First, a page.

Aims and objectives
Tamilnadu and Pondicherry occupy a prominent place on the map of print history in South Asia. Printing during the modern period proliferated to the rest of India from Tranquebar, a small coastal town south of Pondicherry in Tamilnadu. There was a big boom in printing in the 19th and the 20th century in the Tamil region. Evidence to this is the number of books, periodicals and newspapers that were published. While importance was given to the creation of publications, preservation took a back seat. A number of periodicals and newspapers primarily in Tamil and English remain locked and in deteriorated condition in several collections in Tamilnadu and Pondicherry. This project aims to preserve these endangered materials through digitisation.
Thorough investigation and subsequent inventory of imprints from the Fort St. George Gazette and bibliographic sources reveals the enormous volume of Tamil literature produced principally in the Madras Presidency and in Ceylon during the late nineteenth and mid-twentieth centuries. The publications crossed borders for readers’ consumption and are still sitting in local and regional archives of people in remote areas. Over the last two years, the RMRL team has extended its search for early publications wider, returning results with rare items. This project will collaborate with big libraries and smaller ones in locations such Nagercoil, Madurai, etc. Collectors in these places have few resources and little expertise for preservation and conservation.
In the past ten years of interaction with eminent scholars, RMRL has developed an inventory of desired titles. The list of newspapers and periodicals culled from primary sources (gazettes and printed bibliographies) and the items sought by scholars will be collated and given to a committee of experts from various disciplines to prioritise titles that need to be preserved urgently. RMRL’s policy is not to duplicate items that have been microfilmed or digitised already. Titles are checked against world databases to ensure this.
Very few scholars have worked in the area of labour history especially in Tamilnadu even though labour leaders like Anthony Muthu have contributed immensely to the movement. Tamilnadu is one of the regions with the earliest formation of labour unions. Captain Lakshmy, a comrade of Subhash Chandra Bose in the Indian National Army and recently a Presidential candidate against Dr. Abdul Kalam, was an active participant in such unions in the Madras region. The severe lack of accessible resources is an important cause for the lacuna in research.
Caste-based literature is an important genre. Most castes have organised associations of which some are not functional anymore. First and second generation literates who received modern education were seen as enlightened intellectuals by their fellow community members waiting to be uplifted. These associations romanticised their castes, their origin and the issues they dealt with relation to society and the government, all of which is documented in their magazines. Scholars with access to caste literature will be able to understand the various factions and the growth of these communities as a whole.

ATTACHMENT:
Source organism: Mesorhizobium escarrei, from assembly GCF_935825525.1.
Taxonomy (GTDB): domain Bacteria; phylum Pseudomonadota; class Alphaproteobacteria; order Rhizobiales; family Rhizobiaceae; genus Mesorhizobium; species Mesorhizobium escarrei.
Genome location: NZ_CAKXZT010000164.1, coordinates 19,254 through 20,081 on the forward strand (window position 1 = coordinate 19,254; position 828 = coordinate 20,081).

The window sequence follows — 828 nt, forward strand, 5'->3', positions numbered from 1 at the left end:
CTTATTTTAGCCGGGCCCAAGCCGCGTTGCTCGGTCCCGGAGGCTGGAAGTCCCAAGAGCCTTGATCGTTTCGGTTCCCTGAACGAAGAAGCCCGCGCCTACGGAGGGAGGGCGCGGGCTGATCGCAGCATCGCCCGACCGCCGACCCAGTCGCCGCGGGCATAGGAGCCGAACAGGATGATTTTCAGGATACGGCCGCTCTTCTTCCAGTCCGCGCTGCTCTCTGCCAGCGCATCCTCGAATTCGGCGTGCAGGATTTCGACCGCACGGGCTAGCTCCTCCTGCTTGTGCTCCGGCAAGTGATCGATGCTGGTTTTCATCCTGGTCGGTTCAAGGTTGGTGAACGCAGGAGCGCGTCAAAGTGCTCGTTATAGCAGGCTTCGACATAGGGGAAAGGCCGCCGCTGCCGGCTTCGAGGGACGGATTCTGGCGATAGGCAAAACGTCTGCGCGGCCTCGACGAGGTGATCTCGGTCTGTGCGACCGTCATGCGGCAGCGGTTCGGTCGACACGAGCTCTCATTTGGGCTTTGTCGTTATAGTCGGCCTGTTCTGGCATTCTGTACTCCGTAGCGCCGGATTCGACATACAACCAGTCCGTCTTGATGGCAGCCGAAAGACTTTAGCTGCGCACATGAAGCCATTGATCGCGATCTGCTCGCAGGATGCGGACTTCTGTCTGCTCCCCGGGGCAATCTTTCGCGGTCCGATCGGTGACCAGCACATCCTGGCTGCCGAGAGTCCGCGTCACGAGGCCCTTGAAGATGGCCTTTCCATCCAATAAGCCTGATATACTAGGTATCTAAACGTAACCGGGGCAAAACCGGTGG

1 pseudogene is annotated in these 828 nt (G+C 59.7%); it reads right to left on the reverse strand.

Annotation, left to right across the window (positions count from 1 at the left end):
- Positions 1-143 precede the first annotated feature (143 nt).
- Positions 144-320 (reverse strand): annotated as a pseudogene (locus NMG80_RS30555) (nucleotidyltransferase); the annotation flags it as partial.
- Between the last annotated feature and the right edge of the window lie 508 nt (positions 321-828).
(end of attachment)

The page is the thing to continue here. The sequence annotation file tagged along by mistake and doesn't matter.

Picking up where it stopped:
Other periodicals in the regional languages relating to language, literature and arts also need preservation. RMRL has discovered holdings that are mostly incomplete in any single location.
The outcome of the project will be the preservation of rare and endangered material that will be made available in digital form and deposited with RMRL and the British Library. A copy of the digital images will also be provided to all institutions from which the originals are taken. It is estimated that 100,000 page images will be preserved under this project – approximately 28 titles of newspapers and periodicals.
A total of 140,609 page images have been preserved under this project. 10,770 issues from 56 titles of periodicals were identified, of which many were rare periodicals. Many of these titles are not available in public libraries or State Archives. Much effort was taken to collect the maximum available volumes/issues of the periodicals and they have now been retrieved and saved for posterity.
The digital collections are now housed in more than one location: at RMRL for the access of scholars; at the British Library; and at the institution owning the original. Awareness of the preservation and maintenance of library material has been created among private collectors and a broader network of private collectors has been established.
The endangered materials taken from different institutions for digitisation have all been returned to the collectors and they have been given advice on how to store them under better conditions.
The following are some of the institutions and collections where the digital deposits have been made:
- Centamil Kalluri, Madurai
Karanthai Tamil Sangam, Tanjore
Bharathi Research Library, Trichy
Vidyasri Personal Reference Library, Karaikudi
L. K. Ramanujam Private Collection, Trichy
T. N. Ramachandran Private Collection, Tanjore
Tikkatir Office, Madurai
Janacakti Office, Madurai
Dr. U. Ve. Swaminathaiyar Library, Chennai
RMRL has already started providing access to the digital material to research scholars, who can also access them in the above libraries.
The records copied by this project have been catalogued as:
- EAP372/1 Centamil Kalluri (Madurai) collection [Sep 1922-Jan 1943]
- EAP372/2 Tamil polil [Apr 1925-Mar 1958]
- EAP372/3 Roja Muthiah Research Library collection [Aug 1916-Apr 1954]
- EAP372/4 Bharathi Research Library (Trichy) collection
- EAP372/5 Kalanilayam [5 Jan 1928-25 Jul 1935]
- EAP372/6 L K Ramanujam Private Collection [Aug 1906-Mar 1988]
- EAP372/7 Sivaji [Jan 1945-Oct 1979]
- EAP372/8 Tikkatir [29 Jun 1963-20 Nov 1977]
- EAP372/9 Janacakti [30 Apr 1938-23 Jul 1972]
- EAP372/10 Dr U Ve Swaminathaiyar Library collection [Aug 1897-Jun 1956]